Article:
Laboratory and Ultrasound data

Hormonal measurements revealed baseline and after stimulation gonadotropin values as predictable by the study design. LH peak at diagnosis was significantly higher in Group 1 compared to Group 2 (11.7 ± 7.8 UI/mL vs 4.6± 1.6 UI/mL) (p <0.001) and Group 3 (11.7 ± 7.8 UI/mL vs 2.2± 1.15UI/mL) (p<0.001) and also in Group 2 compared to Group 3 (4.6± 1.6 UI/mL vs 2.2± 1.15 UI/mL) (p<0.05). At 6-12 months, LH peak levels of Group 2 resulted significantly lower (2.35± 1.3 UI/mL) compared with LH peak at diagnosis (4.6± 1.6 UI/mL) (p < 0.05).  Estradiol levels were undetectable in 20/56 (35%) in Group 1 and in all patients of other Groups. TSH values above 4.5 mU/L was reported at diagnosis in 4/22 patients of Group 2 (18%) and 2/18 patients of Group 3 (11%), and in no subject from Group 1. No subjects showed a TSH level > 10 mU/L. FT4 levels were always in the normal range, and thyroid antibodies were always negative.

At diagnosis, Uterine Longitudinal Diameter (ULD) was significantly longer in Group 1 (42.5 ± 6.3 mm) than in Group 2 (36.54 ± 4.9 mm)(p<0.001) and 3 (30.7 ± 4.7 mm) (p <0.001), and also  between Group 2 and Group 3 (p <0.005). After 12 months there was no longer any statistically significant difference between Groups 2 and 3. The uterine volume parameters at diagnosis and after 12 months of follow-up are shown in Figure 2.

Fig. 2 - Trend in Uterine Volume at Diagnosis and at 12 months of Follow-up in the 3 Groups

Environmental, pharmacological and socio-economic data

There were no differences between the groups for the following data: residency, use of techniques for assisted fertilization (hormonal therapies or in vitro fertilization), breastfeeding, use of supplements to promote breastfeeding, exposure to smoking, food containing soya, drugs during pregnancy and socio-economic condition.

The maternal use of cosmetic products containing placenta extracts, including creams and dyes, was reported in 2/16 patients in Group 2 (12.5%) and 2/34 patients in Group 1 (5.9%) (p<0.05).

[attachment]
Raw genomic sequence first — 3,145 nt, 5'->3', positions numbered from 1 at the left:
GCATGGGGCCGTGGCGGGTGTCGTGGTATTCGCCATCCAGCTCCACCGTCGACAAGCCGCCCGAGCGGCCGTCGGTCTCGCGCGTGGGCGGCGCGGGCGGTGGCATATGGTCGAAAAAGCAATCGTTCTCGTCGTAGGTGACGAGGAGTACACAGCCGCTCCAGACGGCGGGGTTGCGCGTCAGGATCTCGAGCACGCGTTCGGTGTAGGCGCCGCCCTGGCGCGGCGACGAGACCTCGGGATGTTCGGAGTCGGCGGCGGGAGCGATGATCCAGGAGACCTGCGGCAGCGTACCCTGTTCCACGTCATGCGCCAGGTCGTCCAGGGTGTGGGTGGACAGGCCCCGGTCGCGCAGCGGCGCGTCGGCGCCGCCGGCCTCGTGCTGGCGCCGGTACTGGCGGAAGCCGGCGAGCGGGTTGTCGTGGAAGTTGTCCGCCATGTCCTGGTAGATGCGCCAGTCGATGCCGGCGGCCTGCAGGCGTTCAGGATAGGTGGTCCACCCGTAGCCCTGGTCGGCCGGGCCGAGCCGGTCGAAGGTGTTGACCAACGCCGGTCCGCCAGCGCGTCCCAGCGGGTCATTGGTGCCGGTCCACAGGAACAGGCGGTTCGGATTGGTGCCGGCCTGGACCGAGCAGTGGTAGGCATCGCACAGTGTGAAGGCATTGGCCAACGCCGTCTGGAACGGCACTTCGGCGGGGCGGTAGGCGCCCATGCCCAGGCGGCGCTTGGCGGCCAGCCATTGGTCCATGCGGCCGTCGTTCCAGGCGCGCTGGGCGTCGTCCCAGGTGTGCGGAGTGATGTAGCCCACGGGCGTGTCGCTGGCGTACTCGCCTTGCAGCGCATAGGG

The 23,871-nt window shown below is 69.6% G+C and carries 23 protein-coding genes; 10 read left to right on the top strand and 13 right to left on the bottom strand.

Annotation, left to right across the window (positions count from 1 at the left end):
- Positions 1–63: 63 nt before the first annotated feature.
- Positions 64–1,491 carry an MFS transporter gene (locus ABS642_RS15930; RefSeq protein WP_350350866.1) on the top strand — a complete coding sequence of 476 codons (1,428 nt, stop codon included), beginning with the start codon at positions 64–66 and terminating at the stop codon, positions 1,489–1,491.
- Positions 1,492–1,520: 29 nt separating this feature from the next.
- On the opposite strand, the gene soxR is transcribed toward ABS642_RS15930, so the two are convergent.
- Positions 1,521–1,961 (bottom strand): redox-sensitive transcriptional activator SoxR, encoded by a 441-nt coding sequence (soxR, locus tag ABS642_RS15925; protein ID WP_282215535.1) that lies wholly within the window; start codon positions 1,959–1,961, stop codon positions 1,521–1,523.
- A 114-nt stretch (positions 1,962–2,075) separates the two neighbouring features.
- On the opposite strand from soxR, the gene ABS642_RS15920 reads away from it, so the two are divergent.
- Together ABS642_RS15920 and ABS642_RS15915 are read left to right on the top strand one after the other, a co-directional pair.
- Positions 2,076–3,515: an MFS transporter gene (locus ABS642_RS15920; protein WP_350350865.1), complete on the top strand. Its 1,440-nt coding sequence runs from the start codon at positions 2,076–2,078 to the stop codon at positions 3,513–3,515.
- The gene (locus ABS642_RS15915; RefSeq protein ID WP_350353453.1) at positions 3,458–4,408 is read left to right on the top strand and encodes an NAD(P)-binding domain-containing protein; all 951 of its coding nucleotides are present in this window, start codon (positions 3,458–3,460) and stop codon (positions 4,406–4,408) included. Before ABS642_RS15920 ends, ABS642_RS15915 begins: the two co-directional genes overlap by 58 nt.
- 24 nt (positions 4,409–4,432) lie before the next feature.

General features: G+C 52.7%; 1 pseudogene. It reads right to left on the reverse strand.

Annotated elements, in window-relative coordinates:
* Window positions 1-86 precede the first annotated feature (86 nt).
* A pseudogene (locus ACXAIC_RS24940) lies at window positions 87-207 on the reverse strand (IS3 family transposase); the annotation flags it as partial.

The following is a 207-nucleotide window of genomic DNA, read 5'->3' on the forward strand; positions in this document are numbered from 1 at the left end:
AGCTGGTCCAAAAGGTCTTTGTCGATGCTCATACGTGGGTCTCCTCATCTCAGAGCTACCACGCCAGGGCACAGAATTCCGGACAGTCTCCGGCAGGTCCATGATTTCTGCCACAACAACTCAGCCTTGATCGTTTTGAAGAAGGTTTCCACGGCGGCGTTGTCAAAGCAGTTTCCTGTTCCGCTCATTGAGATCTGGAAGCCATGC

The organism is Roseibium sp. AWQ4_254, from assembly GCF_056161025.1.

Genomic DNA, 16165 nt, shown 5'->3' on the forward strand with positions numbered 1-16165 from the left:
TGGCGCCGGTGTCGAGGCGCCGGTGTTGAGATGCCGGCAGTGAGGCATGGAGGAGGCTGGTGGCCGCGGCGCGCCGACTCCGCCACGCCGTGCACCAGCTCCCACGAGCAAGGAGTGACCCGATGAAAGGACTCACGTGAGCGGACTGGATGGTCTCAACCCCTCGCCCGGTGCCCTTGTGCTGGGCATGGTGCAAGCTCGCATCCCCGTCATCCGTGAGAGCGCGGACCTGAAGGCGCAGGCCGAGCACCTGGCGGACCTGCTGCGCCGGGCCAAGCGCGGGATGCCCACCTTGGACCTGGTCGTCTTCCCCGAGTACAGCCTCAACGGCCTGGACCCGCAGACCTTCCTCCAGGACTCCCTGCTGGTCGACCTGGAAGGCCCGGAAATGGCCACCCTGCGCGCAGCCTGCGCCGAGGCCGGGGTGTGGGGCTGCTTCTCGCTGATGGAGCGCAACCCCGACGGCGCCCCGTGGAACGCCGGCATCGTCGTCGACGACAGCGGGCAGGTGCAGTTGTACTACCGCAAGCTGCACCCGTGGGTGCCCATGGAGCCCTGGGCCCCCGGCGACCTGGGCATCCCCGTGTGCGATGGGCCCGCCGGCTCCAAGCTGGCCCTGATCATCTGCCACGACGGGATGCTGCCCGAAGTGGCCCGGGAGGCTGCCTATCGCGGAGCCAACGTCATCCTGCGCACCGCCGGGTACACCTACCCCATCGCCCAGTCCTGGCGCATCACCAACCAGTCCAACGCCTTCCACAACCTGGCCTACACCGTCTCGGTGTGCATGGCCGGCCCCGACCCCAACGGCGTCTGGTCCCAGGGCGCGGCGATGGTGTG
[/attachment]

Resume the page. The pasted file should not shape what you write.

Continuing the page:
As for homeopathic drugs, in Group 2 was reported a significantly higher use of a homeopathic cough syrup (17.5%, 4/22), and a natural solution for the gas colic (5%, 1/22), than in Group 1 (12.5% and 0% respectively)(p <0.05). These medicines contain different types of herbal extracts, in particular Foeniculum Vulgare in the second one, whose effects on pubertal axis are not still clarified, but a certain estrogen-stimulating activity has been reported [18].

In Group 2 was reported a significantly higher potential exposure to herbicides and pesticides than in Group 1, expressed as a distance <1000 meters from an intensive farming or industry (17.5% vs 12.5%)(p <0.001).

Discussion And Conclusions

Nowadays, it is well known that idiopathic CPP does not represent a single entity, but rather a spectrum of forms ranging from Isolated Thelarche (IT) to rapidly progressive CPP [7]. There are few data in literature on the nosography characteristics of non-progressive forms and, in particular, on the degree of activation of the HPG axis.

The results of our study showed changes of frequency of the different forms of CPP over years. On one hand, the diagnosis of rapidly progressive forms decreased over time, probably due to a better clinical selection of patients, on the other, a significant increase in non-progressive forms was observed. This appears in partial disagreement with a recent Danish study deriving from a population registry, which indicates an increase not only in benign pubertal variants (pubarche and IT) but also in CPP. Moreover, the two studies are difficult to compare due to characteristics and study design [19].

To the best of our knowledge, we reported for the first time a form of non-progressive PP that we have defined as “transient”CPP (T-CPP). Although the similar to TV, previously described in literature [10], T-CPP is characterized by the presence of a partial activation in the HPG axis, as demonstrated by hormonal and ultrasound features, able to normalize over time without any pharmacological treatment.